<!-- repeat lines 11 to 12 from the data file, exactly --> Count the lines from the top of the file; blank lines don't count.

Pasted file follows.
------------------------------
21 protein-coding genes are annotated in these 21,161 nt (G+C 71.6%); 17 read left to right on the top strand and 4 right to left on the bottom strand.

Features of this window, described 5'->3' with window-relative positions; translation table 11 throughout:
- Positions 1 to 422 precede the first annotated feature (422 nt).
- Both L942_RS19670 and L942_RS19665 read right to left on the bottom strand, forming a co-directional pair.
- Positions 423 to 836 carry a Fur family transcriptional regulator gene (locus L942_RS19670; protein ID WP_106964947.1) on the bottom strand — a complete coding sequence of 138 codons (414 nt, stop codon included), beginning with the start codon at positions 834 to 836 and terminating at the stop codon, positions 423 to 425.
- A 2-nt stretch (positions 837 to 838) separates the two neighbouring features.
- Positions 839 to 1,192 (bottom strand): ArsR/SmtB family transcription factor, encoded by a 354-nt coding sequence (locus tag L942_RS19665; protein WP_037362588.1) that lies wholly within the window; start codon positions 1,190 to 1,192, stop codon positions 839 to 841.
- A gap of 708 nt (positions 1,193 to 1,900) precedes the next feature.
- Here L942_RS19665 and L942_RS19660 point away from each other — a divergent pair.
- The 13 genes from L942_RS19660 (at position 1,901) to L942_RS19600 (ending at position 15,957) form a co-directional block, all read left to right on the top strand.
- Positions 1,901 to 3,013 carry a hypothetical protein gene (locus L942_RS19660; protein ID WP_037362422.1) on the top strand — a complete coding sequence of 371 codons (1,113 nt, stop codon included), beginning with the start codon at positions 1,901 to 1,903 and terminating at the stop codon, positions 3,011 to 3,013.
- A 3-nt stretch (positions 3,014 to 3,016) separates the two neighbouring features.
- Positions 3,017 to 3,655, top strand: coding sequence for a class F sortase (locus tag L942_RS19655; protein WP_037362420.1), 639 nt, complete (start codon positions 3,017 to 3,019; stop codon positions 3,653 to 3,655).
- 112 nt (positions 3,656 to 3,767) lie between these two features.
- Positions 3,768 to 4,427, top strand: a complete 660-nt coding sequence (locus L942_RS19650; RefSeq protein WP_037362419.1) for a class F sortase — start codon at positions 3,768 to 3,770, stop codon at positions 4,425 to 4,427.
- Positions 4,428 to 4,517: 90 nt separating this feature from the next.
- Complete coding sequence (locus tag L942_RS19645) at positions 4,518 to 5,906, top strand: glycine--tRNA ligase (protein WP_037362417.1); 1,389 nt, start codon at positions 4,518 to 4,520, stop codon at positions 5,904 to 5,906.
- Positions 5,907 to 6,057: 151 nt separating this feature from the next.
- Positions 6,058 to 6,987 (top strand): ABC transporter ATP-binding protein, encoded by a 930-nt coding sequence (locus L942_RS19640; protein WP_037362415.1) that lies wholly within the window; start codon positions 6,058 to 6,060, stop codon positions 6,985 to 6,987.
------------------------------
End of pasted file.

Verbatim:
- Positions 1,901 to 3,013 carry a hypothetical protein gene (locus L942_RS19660; protein ID WP_037362422.1) on the top strand — a complete coding sequence of 371 codons (1,113 nt, stop codon included), beginning with the start codon at positions 1,901 to 1,903 and terminating at the stop codon, positions 3,011 to 3,013.
- A 3-nt stretch (positions 3,014 to 3,016) separates the two neighbouring features.